Hummingbirds and Hurricanes

Jane Fried
Chair of the Ethics Committee, Associate Professor
Central Connecticut State University

The hardest part of handling an ethical dilemma is knowing that you’re having one. Harry Canon, former Chair, ACPA Ethics Committee

This past summer as I sat on my patio watching the hummingbirds dive bomb their feeder, I began to wonder how so many of them lived in the woods near my home without being visible. After looking carefully into the foliage, I was able to pick out a few of the most obvious hummingbirds lining up for a drink, but I was also amazed at how quickly they disappeared into the background once they were satisfied. Shortly afterward, we experienced two overwhelming, mind-boggling hurricanes, Katrina and Rita. The contrast between hurricanes and hummingbirds moved into my awareness. Nobody in the country could escape the information about the hurricanes, the human and physical catastrophe, the confusion, the suffering and the muddled attempts to address an issue that was apparently bigger than all of our human service agencies could have imagined. Hummingbirds are easy to miss and hard to see. Hurricanes knock us over and keep us down for a long time. The size of most ethical dilemmas seems closer to a hummingbird than a hurricane. The question for student affairs practitioners becomes “How do we learn to notice the hummingbirds?”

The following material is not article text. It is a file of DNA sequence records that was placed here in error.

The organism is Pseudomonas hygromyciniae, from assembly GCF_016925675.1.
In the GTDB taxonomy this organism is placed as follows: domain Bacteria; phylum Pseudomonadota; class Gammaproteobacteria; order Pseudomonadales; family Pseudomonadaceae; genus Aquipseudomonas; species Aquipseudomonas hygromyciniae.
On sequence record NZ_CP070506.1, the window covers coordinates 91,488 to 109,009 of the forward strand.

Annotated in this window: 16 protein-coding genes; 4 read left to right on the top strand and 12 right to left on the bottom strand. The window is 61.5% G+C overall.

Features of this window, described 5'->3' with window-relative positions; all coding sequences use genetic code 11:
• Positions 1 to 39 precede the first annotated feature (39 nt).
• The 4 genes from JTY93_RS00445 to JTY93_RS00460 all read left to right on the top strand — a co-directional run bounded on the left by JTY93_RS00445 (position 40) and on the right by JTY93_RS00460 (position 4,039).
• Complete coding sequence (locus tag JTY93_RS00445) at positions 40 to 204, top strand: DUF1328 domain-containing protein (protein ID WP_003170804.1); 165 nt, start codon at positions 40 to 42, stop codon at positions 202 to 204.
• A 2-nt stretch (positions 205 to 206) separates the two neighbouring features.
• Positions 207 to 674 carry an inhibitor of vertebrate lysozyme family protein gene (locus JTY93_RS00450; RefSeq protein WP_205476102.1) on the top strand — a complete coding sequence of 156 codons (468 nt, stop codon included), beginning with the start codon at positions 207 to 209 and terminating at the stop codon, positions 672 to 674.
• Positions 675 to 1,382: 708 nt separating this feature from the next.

We are used to thinking about the five ethical principles first articulated by Kitchener (1985), but less familiar with the ethical virtues of our profession (Meara, Schmidt & Day, 1996). We need to know about these ethical principles when we become aware of an ethical dilemma. We need to use the ethical virtues every day of our lives. The development of those virtues allows us to see less visible but equally significant dilemmas.

Virtues are habits of behavior and thought. They represent our default approach to handling whatever issues face us in the course of our work, the attitudes and personality characteristics that we typically use in addressing professional issues. For helping professionals there are four primary virtues which serve as the foundation for our work with others – prudence, integrity, respectfulness and benevolence. Prudence and integrity are considered “self-regarding” virtues; respectfulness and benevolence are “other” regarding virtues.